01/09/2013 - 1:19pm
Made Not Born
by Benjamin Wachs

Denise kicked me out of our apartment two weeks before my 30th birthday, and Roy said I’d always have a place to crash with him, no problem.  But my habit of working late into the night, of getting phone calls when he was trying to soak his feet, and the fact that I’m a terrible wing-man all added up fast.  A week later I was going to a conference, and he offered to drive me to the airport, and Roy told me, on the way, that he’d be changing the locks while I was gone and giving my stuff to Shane to hold on to.  I was leaving Chicago a homeless man.

“You’re just impossible,” he said, right before pulling up to the United terminal.

I flew to Missouri, for the 9th annual Midwest Regional Philosophy Symposium.   I forgot to bring toothpaste.  The room at the University of Missouri campus was nice and there was a manmade lake with swans.  The food was good, and included in the package.  But the campus store sold tooth paste at a ridiculous $5 mark-up, and I decided I couldn’t afford it.

I went to the opening seminar on the state of philosophy in America, and heard that the future is in experimentation:  not thinking great thoughts, but thoughts that are provable under laboratory conditions.  At the reception afterwards, a blonde woman from Oberlin was the first to notice that my nametag didn’t have a university affiliation.  “I’m not a philosopher,” I said.  “It’s just a hobby.  I’m more of an amateur intellectual historian.”

She said “that’s charming,” in a way that made me realize I wasn’t going to make any friends.

“You pricks,” I wanted to say after a half-hour.  “Aren’t I the public you want to be reaching?”

I walked outside and over to the lake.  With no moon it looked like it went on forever, merging with the ground on the other side … and yet somehow there were still dark hills over the horizon.  I stared at this for a long time, trying to square that odd image in my mind:  an infinite lake, and hills beyond it.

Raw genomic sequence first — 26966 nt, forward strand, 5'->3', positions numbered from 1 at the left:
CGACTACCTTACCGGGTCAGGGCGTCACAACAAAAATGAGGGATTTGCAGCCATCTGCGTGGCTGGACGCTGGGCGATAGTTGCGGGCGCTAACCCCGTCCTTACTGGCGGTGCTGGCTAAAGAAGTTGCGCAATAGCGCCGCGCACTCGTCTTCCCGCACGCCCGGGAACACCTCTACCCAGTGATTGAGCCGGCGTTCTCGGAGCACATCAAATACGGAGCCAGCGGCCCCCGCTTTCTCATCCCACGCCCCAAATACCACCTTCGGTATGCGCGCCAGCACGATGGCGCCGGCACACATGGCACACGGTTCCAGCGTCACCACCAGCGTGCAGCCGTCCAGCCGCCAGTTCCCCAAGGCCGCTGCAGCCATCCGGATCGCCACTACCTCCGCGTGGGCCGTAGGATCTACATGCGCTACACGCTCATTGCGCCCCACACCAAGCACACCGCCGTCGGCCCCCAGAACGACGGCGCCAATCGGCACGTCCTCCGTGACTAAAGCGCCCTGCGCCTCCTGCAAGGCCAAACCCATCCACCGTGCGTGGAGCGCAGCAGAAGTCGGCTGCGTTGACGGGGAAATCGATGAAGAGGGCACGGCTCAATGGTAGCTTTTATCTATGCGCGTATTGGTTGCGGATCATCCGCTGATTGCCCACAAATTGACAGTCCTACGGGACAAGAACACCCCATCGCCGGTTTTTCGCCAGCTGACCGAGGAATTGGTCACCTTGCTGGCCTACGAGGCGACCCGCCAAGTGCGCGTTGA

The next morning seminar was on using computers in analytic philosophy.  It was my birthday.  After lunch it was using MRI scans in philosophy of language.  A department chair from Purdue said that all real thinking happens at the level of the neuron.  It was my birthday.  By dinner it had hit me that I might never talk with Denise again, and that I didn’t have any friends left in Chicago.  There was no one left who I could crash with.  I should be doing something about this.  Instead I went the evening keynote on statistical analysis.  It was my 30th birthday.

And it was wrong. All wrong.

During the Q&A I went up to the microphone.  I waited in line.  I could see the people I’d met the night before staring at me, wondering.  “I’m sorry,” I said when it was my turn.  “I’m so sorry.  But it seems to me that the most interesting, important, thoughts are the ones that only happen outside of the laboratory.  Shouldn’t we be thinking those thoughts?”

“Where do you teach?” the speaker asked.

I walked out.  I walked back to the lake.  To the infinite lake and the dark mountain.  This time, the swans were sitting quietly under the new moon.  This time, there was a paddle boat sitting at the dock.

I got in.  I paddled with my feet and did my best to steer.  I glided out into what might have been the center of the lake.  All alone, even more alone than when I’d been tossed out of two homes in two weeks, I stared up at the stars and cried.

Eventually I asked “What am I going to do?”

I stayed there until morning, and had no good ideas.  I watched the sun come up, and paddled back to the dock.

I went back to my room.  I passed a group of people from the symposium on their way to breakfast, two old men, one young guy … younger than me … and two attractive women.

“Hey,” said the old man.

“Hey!” he said again, to get my attention.  I turned, bleary eyed.  I stared.  “Yes?”

They gathered around me.  The old man shook my hand.  One of the women put her hand on my shoulder.

“Thank you,” the old man said.  “Thank you for having the courage to say that!”

“Somebody had to,” said the young guy.

“You’re a hero,” said one of the women.

It was the first time anyone ever told me that.

-----

Fiction on Omnibucket is powered by Fiction365